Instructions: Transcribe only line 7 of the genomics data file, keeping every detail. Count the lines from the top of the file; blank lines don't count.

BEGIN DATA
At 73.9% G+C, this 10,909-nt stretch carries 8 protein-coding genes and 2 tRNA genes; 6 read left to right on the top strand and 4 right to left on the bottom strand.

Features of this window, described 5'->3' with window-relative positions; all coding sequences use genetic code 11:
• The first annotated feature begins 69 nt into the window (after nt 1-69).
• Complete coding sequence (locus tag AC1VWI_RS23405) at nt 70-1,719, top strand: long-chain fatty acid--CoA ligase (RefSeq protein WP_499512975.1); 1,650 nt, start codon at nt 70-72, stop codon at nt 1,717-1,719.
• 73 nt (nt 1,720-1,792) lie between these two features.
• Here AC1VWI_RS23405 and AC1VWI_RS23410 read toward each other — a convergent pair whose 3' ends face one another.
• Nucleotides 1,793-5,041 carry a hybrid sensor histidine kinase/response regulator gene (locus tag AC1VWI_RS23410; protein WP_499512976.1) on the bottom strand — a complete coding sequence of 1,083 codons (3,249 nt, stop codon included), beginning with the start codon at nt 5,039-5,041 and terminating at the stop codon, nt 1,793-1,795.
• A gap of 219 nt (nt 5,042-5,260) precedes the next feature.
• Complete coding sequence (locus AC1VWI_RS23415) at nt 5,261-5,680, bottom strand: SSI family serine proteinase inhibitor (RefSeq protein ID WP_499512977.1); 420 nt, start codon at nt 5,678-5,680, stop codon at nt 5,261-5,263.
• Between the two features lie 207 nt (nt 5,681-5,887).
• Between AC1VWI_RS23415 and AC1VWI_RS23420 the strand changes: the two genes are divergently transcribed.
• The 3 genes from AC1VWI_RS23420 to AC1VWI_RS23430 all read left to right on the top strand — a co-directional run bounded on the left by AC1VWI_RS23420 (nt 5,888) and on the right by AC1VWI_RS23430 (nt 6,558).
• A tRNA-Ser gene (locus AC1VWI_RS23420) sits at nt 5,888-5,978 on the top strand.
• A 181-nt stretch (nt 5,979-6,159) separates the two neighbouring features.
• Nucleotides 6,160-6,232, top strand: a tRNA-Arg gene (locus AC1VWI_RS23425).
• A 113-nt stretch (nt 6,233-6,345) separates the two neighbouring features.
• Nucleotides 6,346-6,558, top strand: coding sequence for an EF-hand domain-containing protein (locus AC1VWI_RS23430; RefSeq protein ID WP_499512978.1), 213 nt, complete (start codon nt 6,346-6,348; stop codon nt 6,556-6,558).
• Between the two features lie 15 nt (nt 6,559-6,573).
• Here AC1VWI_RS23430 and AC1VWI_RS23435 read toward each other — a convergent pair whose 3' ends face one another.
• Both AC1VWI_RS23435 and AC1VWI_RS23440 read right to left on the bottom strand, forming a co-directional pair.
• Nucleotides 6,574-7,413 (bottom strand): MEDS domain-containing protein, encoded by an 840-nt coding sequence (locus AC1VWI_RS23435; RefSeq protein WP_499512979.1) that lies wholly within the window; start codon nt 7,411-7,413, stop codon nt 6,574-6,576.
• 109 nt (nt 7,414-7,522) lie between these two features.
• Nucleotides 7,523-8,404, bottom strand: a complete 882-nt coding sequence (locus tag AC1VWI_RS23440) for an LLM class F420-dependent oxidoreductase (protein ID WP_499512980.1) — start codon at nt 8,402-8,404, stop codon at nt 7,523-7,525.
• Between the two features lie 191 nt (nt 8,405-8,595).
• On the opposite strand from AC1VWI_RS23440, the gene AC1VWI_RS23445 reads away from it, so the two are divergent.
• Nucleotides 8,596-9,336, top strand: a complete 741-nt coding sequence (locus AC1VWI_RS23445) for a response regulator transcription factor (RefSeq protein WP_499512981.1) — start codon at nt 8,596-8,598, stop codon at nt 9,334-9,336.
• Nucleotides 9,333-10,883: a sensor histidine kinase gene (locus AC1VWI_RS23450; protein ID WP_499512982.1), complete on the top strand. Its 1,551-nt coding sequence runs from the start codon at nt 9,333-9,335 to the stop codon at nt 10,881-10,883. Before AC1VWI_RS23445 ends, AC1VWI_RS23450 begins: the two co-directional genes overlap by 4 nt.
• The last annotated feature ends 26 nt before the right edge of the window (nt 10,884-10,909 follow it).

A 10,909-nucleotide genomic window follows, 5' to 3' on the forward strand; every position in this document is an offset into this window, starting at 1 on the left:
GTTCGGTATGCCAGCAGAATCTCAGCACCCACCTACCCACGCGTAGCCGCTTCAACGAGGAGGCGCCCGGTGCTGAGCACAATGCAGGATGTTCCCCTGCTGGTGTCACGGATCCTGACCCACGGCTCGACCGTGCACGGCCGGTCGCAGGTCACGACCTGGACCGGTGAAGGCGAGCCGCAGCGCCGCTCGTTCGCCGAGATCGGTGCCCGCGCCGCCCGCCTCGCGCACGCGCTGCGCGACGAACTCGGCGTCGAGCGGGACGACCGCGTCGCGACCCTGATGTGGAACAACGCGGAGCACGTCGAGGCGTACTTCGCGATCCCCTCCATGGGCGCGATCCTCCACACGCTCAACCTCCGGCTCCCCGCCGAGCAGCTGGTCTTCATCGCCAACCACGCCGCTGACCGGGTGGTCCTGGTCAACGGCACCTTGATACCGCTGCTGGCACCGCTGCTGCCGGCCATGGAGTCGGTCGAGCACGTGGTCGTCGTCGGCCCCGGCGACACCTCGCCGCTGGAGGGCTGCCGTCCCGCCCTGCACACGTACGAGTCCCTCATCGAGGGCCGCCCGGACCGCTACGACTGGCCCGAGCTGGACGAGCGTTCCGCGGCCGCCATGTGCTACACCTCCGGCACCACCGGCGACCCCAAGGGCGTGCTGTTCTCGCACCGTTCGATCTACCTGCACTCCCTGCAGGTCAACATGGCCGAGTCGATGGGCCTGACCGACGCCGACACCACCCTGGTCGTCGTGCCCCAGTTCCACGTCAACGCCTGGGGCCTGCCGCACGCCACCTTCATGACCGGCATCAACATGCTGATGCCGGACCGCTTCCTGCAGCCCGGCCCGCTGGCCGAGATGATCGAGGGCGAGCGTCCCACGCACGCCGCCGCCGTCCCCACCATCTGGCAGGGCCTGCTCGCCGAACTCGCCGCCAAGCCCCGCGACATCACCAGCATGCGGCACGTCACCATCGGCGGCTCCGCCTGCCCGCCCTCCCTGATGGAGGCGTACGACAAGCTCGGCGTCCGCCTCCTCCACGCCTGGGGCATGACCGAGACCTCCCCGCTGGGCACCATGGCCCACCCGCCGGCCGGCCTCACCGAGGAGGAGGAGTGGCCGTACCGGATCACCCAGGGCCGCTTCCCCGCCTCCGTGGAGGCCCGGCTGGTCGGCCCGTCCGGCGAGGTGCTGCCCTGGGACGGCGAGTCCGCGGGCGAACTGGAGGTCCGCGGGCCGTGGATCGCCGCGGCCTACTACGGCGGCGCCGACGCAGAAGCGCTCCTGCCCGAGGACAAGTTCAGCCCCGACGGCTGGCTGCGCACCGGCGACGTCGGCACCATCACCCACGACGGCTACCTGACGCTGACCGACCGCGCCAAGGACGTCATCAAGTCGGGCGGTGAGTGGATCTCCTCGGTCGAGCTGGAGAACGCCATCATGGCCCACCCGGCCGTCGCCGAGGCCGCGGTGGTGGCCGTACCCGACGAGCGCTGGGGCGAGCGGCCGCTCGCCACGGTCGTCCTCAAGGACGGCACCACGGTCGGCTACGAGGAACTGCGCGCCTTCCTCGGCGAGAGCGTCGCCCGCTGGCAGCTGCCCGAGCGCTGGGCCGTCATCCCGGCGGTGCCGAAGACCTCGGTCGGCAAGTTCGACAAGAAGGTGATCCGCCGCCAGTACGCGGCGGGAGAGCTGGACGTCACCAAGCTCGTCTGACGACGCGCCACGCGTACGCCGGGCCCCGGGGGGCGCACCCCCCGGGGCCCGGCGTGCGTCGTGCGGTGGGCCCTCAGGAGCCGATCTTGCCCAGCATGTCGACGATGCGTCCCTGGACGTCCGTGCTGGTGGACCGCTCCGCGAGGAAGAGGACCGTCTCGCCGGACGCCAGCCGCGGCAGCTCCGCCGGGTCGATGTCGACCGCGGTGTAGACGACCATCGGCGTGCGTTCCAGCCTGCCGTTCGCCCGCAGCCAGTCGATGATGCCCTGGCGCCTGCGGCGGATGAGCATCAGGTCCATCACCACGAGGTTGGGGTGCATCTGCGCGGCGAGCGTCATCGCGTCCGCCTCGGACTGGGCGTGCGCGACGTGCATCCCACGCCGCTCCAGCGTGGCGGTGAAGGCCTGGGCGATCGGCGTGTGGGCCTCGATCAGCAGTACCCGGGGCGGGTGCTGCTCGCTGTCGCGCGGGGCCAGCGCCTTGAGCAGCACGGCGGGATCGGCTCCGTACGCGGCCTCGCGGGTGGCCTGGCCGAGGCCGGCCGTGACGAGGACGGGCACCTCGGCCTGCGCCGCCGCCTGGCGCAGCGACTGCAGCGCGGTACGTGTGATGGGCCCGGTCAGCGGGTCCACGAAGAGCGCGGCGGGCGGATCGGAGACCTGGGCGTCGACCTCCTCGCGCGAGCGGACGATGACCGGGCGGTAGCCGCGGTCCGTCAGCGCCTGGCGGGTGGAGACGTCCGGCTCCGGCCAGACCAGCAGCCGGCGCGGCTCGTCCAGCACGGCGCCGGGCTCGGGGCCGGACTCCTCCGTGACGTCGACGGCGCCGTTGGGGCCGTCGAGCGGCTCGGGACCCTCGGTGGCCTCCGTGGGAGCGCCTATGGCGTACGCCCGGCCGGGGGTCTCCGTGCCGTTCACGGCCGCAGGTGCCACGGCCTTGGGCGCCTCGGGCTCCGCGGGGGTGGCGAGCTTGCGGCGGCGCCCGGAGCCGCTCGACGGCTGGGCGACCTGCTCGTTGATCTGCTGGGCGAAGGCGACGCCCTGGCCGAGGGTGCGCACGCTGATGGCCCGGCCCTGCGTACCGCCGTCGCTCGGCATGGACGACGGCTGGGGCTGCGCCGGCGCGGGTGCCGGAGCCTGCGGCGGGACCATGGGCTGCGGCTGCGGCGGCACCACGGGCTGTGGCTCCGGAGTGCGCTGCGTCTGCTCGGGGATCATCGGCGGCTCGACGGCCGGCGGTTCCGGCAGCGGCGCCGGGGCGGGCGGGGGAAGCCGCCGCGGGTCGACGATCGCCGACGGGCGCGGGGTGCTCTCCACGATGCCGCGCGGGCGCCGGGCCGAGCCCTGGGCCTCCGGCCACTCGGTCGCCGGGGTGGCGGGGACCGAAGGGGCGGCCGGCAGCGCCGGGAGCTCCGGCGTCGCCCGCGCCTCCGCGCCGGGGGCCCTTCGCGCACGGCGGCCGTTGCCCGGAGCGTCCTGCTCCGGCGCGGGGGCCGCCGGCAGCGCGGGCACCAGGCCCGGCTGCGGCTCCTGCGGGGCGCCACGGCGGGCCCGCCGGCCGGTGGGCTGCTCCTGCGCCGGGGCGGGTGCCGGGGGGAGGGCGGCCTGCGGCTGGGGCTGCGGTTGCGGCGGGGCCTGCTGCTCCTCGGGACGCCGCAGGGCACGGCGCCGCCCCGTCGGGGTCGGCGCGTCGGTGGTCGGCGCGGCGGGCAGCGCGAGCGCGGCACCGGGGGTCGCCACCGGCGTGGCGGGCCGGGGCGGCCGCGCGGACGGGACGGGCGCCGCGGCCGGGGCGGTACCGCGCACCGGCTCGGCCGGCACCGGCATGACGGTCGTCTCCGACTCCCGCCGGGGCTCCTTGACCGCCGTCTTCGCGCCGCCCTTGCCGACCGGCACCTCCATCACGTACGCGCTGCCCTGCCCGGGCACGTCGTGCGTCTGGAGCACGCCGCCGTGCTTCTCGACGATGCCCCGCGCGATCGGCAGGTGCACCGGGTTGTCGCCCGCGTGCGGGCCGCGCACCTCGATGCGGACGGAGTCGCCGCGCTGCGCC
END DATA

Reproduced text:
• Nucleotides 1,793-5,041 carry a hybrid sensor histidine kinase/response regulator gene (locus tag AC1VWI_RS23410; protein WP_499512976.1) on the bottom strand — a complete coding sequence of 1,083 codons (3,249 nt, stop codon included), beginning with the start codon at nt 5,039-5,041 and terminating at the stop codon, nt 1,793-1,795.